102-year-old woman dies, gets cancellation fee from DirecTV

By Matthew Brooks

Death, taxes, and fees. Some things are unavoidable.

A remarkable California woman lived to the age of 102. Her family began to sort through the belongings left behind. While still putting together the pieces of her life, one piece came as a bit of a shock to the family.

A cancellation fee from DirecTV.

The woman, Isabel Albright, had television service for many years. Now, upon her death in December, DirecTV sent her a $160 fee for cancelling her service before the end of the contract.

Screenshot from ABC 7 KGO, a report on Isabel Albright and DirectTV.

Her son-in-law, John Manrique, told KGO in San Lorenzo, California, that DirecTV plainly stated that an early cancellation necessitates an early cancellation fee.

“They told us… we’re going to charge you $160 for an early termination fee,” Manrique said. “She’s gone. Nobody’s living (here). We’re selling the house. You’re going to tell us we have to keep the service at a house that’s not ours?”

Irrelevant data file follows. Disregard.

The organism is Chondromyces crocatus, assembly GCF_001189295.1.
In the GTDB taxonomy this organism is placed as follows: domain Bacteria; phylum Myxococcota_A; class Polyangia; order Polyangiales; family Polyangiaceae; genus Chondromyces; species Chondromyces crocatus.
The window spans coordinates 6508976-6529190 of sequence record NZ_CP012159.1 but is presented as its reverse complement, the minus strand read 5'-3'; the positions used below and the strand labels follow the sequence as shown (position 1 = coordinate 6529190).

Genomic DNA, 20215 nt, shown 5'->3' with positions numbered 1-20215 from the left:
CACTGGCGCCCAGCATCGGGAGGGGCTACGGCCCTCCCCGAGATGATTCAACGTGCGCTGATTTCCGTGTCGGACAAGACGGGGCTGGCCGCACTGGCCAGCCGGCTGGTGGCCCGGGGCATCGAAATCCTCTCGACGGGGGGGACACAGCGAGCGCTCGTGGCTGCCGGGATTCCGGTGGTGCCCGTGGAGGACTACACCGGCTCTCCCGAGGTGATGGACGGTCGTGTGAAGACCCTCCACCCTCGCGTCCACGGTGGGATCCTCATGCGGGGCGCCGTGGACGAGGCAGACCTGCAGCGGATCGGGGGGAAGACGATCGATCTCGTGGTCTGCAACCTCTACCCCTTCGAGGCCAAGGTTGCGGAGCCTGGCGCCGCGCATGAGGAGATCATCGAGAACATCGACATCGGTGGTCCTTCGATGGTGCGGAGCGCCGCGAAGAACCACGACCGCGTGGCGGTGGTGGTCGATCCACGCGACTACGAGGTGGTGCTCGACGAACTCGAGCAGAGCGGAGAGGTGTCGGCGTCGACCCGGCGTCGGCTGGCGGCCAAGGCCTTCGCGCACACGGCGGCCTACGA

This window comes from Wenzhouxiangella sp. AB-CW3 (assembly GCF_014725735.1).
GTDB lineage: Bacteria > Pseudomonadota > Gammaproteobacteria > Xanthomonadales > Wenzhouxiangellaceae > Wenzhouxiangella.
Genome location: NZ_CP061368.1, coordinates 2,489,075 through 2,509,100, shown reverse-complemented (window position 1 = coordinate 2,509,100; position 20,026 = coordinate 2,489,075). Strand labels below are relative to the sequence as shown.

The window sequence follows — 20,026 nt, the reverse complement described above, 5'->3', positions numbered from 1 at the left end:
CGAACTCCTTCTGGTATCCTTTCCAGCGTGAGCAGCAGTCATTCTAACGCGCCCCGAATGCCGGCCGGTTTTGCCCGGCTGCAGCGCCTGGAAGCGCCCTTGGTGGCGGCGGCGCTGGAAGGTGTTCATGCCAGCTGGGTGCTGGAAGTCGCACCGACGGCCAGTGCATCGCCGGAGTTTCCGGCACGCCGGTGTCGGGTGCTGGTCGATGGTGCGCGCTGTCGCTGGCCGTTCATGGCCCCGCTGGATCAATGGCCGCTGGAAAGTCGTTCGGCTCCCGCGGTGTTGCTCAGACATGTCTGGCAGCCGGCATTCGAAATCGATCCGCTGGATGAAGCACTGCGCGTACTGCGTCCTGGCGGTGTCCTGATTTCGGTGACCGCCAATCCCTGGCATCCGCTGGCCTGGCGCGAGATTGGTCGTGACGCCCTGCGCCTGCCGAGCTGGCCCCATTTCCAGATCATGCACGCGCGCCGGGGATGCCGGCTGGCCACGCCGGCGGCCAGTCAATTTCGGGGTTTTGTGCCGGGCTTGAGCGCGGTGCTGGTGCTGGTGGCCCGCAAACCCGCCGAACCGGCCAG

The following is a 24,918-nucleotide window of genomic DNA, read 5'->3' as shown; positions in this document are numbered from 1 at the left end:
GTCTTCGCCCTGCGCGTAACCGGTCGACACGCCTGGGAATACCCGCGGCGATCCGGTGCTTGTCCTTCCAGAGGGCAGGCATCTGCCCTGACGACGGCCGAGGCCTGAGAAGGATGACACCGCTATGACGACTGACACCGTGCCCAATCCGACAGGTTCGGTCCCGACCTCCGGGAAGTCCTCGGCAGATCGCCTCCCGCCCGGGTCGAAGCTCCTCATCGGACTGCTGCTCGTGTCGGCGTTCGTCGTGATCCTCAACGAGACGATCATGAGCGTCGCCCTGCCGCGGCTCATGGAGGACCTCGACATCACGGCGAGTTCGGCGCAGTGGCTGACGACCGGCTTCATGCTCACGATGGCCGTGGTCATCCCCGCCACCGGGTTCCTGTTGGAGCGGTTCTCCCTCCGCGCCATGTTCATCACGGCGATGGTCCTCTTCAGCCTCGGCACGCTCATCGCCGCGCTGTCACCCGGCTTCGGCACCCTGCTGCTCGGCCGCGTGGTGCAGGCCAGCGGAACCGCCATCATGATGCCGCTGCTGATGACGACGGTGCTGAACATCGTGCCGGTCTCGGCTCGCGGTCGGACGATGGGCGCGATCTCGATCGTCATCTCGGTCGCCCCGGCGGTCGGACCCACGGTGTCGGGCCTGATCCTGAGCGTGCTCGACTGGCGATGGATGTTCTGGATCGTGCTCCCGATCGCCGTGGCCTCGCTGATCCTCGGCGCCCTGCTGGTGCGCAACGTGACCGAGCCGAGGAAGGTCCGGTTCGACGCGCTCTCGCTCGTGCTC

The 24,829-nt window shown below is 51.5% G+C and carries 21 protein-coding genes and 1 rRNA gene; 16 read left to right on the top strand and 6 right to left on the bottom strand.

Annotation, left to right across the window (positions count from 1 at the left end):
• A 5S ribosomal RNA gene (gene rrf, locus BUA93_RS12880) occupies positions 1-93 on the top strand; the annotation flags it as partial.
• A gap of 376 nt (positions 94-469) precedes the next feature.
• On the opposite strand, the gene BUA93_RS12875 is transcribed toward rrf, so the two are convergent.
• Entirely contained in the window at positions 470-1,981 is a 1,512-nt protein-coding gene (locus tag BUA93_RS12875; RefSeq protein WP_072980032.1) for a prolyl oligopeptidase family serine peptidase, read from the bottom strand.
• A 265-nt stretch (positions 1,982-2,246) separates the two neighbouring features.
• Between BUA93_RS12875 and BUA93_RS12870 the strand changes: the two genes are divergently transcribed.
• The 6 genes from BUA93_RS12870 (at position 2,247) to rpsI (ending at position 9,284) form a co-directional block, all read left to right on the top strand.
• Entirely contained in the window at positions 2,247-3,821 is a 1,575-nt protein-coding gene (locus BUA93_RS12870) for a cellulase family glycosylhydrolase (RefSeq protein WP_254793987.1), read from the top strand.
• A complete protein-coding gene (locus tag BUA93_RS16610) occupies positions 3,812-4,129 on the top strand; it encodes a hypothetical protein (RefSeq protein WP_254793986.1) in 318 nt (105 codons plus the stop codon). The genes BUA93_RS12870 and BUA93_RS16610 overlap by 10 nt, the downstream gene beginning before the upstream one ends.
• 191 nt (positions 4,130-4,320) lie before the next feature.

It turns out that, as she neared the end of her life, a DirecTV box was added to the home for the live-in nurse.

The installation of the DirecTV box automatically started a new two-year contract. No person signed a contract agreeing to the renewed starting date for the contract. It just happened.

“Nobody told us that,” Manrique said. “And in fact we made it clear when we added the TV in the extra room that it was a temporary thing. … We’re saying my mother in law’s on hospice, we’re not gonna pay, you know, two year contract.”

DirecTV reportedly told the family that because the TV bill was in the name of Albright’s daughter, the fee must be paid.

Not even death was an exemption for the non-signed contract.

“And they had no proof other than you started this new service on this date … and that starts a new contract whether you signed it or not,” Manrique said. “Every time you hiccup they start you on a new two-year agreement basically.”

Manrique reached out to KGO who in turn contacted DirecTV. Soon after, Manrique received an apology letter from the parent company of AT&T, the parent company of DirecTV.

The letter stated that the company would waive the early cancellation fee.

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